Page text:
Flying|December 2021
Fifty-plus years of f lying forgetfulness

If there was a legitimate explanation for flying my family of five at night from Hartford (KBDL), Connecticut, to Teterboro (KTEB), New Jersey, in a Cessna 210, I can’t for the life of me tell you what it was. Though vaguely aware that the twinkling lights of Connecticut cities and towns had somehow disappeared, this pilot carried on, unconcerned. What I do remember clearly is watching the airspeed indicator drop to zero, seemingly in slow motion. A handy flashlight silhouetted a nice ice ball on the underwing pitot tube. We were in cloud and in icing. Oh, yes, I forgot—and I turned on the pitot heat. This was a case of more than forgetfulness; this was stupid. This was not my first error of omission, and I would forget the pitot heat more than once through the years. Over a long and favored life of aviation, I have forgotten all manner of important matters, but none have done me in yet.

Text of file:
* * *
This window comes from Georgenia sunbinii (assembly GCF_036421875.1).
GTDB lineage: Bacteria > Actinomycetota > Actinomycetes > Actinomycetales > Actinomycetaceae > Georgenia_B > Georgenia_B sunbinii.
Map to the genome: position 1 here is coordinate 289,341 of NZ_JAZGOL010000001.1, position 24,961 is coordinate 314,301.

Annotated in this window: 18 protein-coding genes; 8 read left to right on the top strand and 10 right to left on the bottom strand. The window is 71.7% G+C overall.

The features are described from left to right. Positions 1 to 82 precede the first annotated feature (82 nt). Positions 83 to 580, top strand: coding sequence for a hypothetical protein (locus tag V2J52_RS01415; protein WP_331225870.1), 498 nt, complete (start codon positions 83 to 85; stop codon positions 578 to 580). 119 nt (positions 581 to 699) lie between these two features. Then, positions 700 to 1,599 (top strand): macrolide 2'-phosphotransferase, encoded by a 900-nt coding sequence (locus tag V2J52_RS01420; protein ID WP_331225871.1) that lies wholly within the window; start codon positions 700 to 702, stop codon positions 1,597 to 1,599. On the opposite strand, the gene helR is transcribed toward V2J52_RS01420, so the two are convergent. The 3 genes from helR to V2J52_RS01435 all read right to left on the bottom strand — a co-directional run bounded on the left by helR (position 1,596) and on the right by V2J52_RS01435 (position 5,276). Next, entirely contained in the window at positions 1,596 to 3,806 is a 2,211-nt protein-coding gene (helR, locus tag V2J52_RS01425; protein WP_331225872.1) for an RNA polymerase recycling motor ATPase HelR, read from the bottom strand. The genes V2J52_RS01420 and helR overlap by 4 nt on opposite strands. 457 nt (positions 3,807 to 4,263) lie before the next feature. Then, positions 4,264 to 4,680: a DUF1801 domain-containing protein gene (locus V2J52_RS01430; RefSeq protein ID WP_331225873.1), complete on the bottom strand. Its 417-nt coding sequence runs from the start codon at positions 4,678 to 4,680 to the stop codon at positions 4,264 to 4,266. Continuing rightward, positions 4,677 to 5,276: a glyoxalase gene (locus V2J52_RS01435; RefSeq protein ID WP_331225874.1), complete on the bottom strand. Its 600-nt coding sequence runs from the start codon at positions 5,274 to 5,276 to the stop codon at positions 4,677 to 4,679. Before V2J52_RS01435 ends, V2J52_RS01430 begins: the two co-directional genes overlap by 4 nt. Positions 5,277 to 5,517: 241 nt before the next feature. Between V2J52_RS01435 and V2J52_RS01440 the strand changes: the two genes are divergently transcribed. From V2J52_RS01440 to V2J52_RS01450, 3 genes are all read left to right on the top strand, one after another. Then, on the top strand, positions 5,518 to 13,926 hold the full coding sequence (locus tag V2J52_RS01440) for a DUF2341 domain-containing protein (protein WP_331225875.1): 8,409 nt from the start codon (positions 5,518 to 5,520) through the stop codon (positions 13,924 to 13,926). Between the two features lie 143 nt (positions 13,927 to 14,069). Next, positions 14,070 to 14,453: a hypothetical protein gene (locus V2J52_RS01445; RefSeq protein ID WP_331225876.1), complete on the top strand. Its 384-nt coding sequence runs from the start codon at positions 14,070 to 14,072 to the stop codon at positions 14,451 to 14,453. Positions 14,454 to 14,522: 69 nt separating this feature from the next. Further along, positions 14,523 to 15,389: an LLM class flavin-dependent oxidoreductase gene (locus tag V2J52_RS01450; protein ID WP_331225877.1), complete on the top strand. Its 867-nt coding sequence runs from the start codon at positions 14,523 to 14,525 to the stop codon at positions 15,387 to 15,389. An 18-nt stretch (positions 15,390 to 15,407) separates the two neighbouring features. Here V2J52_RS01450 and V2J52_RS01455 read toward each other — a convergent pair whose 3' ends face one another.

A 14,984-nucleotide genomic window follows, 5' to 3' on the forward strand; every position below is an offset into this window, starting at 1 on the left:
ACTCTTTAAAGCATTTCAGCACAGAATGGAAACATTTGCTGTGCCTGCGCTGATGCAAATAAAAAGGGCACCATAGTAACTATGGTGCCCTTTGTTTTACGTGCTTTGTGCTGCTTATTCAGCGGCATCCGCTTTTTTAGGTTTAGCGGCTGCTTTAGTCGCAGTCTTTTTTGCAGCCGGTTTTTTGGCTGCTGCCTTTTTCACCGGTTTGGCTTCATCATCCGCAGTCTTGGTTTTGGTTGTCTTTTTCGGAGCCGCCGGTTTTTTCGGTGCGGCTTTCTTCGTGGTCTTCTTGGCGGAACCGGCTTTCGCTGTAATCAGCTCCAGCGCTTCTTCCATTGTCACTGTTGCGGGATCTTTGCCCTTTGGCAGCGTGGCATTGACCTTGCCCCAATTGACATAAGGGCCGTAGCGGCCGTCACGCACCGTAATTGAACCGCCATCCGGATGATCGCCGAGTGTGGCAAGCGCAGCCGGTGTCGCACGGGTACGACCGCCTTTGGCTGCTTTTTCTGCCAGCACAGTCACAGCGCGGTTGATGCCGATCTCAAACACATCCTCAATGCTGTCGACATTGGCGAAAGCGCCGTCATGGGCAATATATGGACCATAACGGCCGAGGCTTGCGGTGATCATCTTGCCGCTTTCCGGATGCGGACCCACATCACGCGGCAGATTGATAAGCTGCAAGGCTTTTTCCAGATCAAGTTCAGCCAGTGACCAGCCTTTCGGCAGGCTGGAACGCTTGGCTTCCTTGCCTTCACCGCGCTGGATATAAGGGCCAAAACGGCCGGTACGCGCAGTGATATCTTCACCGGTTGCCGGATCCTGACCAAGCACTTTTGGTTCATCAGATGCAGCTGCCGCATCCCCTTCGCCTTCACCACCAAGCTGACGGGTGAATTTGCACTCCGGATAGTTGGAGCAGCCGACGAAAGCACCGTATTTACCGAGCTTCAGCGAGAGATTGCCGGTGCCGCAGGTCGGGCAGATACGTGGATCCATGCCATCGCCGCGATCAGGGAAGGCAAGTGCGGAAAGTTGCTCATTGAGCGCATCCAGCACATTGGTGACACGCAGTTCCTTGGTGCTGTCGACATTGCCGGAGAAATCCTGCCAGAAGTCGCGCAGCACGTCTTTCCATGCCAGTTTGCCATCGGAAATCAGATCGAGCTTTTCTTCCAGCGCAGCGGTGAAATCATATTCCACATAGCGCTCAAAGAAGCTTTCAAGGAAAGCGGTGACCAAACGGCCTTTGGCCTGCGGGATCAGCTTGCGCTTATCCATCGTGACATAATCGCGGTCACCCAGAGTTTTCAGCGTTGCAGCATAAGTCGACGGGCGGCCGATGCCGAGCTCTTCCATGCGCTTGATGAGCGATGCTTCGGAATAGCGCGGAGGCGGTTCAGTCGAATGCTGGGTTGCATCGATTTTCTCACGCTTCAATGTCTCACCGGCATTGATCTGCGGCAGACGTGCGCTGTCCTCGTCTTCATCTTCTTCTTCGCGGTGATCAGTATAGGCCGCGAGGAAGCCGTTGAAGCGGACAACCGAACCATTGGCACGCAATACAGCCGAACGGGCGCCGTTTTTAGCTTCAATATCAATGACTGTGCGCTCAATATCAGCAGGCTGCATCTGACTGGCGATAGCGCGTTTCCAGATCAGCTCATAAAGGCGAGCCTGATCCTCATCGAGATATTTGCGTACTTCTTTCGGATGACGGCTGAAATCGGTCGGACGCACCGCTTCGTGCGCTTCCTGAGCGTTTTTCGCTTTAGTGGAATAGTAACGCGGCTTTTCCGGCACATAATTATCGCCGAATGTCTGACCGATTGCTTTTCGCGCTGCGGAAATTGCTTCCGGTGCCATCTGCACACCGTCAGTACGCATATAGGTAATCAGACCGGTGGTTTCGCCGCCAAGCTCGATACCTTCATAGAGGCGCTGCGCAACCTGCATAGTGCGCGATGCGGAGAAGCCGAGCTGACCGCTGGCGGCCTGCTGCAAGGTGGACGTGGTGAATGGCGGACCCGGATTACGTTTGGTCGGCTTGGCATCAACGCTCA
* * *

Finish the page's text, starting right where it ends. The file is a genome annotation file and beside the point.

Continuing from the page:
Aircraft ownership gives one an appreciation for carefulness. A Beechcraft Musketeer bought at auction while I was stationed at Fort Knox, Kentucky, was my first airplane. The engine started with a key, just like a car, but there was another switch, labeled “Master,” that actually put power on the airplane and needed to be turned off when the day was done. The first time I forgot to turn off the master switch and found a dead airplane, a mechanic said to me, “You’ll do that three times and never again afterward.” He was right.

There seems to be a thread of forgetfulness that runs through my flying career, and advancing age hasn’t seemed to make it better or worse.

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